DC Students Get How to Lessons On Career Options In the Building Industry

(Washington, DC) Nov. 14, 2018 – It’s Apprenticeship Week and WHUR Digital Reporter Cadice Adkins is profiling a great program in DC that’s teaching high school students about the various career options in the building industry.  The program just got a big financial shot in the arm courtesy of the SunTrust Foundation.

The SunTrust Foundation has granted $100,000 to the DC Students Construction Trades Foundation (DCSCTF) to expand skilled trades career and technical education (CTE) through paid internships and hands-on building projects in the District of Columbia. The funding will help more high school students gain financial confidence by putting them on paths to employment, higher education, diverse careers and entrepreneurship opportunities in today’s building industry.

“Industry training partners have enthusiastically supported these high school CTE programs for nearly 15 years, and we are excited our results have attracted the interest of financial and philanthropic leaders like the SunTrust Foundation,” says Foundation Board President John McMahon. McMahon led the effort that launched the foundation’s Academy of Construction and Design (known as “A-CAD”) at Cardozo High School in 2005 and brought skilled trades classrooms back to the District’s public schools.

Academy of Construction and Design students previously worked under the guidance of professional builders and certified CTE instructors on a single-family house that was sold at market value in 2013. The students also completed two energy-efficient tiny houses that are currently featured at the D.C. Department of Housing and Community Development’s Vacant to Vibrant: Tiny Living demonstration site in Ward 7.

“The SunTrust Foundation is committed to providing communities with financial education and counseling, career readiness and entrepreneurship support, and there is no better place to begin the journey of financial well-being than with our youth,” said Stan Little, president of the SunTrust Foundation. “We’re proud to assist today’s students, who are already achieving great things, such as building homes for others, and we look forward to reinforcing the financial foundation they build for themselves.”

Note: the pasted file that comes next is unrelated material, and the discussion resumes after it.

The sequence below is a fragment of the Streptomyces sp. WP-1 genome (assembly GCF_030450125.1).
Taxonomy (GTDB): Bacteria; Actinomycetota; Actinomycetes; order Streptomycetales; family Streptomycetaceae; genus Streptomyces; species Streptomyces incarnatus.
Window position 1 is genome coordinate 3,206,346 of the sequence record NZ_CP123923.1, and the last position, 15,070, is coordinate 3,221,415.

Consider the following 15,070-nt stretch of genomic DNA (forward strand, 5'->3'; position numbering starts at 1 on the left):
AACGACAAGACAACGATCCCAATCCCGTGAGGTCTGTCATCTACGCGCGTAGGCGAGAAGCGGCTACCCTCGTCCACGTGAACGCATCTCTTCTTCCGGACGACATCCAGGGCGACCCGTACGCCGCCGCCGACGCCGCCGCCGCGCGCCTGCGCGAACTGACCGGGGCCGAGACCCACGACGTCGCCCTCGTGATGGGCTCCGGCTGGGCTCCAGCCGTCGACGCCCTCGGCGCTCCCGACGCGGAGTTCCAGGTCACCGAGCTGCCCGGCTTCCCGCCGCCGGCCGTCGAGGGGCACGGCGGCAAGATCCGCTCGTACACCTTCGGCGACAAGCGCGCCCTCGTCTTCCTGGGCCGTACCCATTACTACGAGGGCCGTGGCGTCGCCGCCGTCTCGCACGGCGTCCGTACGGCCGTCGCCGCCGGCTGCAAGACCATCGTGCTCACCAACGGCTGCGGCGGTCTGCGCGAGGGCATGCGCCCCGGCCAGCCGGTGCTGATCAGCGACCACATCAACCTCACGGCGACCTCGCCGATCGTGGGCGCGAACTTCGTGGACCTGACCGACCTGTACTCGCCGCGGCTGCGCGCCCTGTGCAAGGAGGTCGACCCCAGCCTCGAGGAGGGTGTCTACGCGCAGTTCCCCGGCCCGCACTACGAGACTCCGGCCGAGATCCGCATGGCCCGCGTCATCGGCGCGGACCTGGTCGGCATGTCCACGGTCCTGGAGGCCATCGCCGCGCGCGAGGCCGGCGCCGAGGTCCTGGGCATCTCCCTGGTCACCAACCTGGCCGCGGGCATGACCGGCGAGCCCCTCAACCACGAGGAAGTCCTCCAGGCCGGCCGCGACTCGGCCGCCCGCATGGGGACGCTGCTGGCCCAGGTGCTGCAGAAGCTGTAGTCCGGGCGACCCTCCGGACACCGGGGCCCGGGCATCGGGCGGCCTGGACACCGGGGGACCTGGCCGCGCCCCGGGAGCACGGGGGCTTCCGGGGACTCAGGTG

DCSCTF has also received an education grant from the Richard E. and Nancy P. Marriott Foundation and funding from other financial services companies. These community investments total more than $250,000 to support soft skills training, mentoring, job shadowing, and work-based learning experiences for eligible construction and design interns participating on homebuilding sites in communities east of the Anacostia River.

“The DC Students Construction Trades Foundation is a prime example of investing in communities to drive development and make an impact in students’ lives,” said Dan O’Neill, SunTrust Bank Mid-Atlantic division president, speaking on behalf of the SunTrust Foundation. “We share the same values and are proud to support our partner in providing services that will continue to expose these students to more opportunities, putting them on a path to financial confidence.”

DCSCTF owns two property sites for professionally managed homebuilding projects that will support paid A-CAD Builds internships. Proceeds from the sale of all foundation-sponsored building projects are reinvested in the academy’s education and training programs to introduce more District students to building industry careers.

Renee Nash


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Renee Nash, Director of Information and Public Affairs for WHUR, is a well-respected journalist who has covered a range of issues from local and national politics, to healthcare reform and civil rights. She has also spearheaded numerous award-winning projects including radiothons, town hall meetings and food and clothing drives. Over her 25-year career at WHUR, she has been a writer, reporter, producer and anchor. Renee serves on the boards of many organizations including the Edith P. Wright Breast Cancer Foundation and Sisters of Hope. She is the proud mom of Dominique and Delante.

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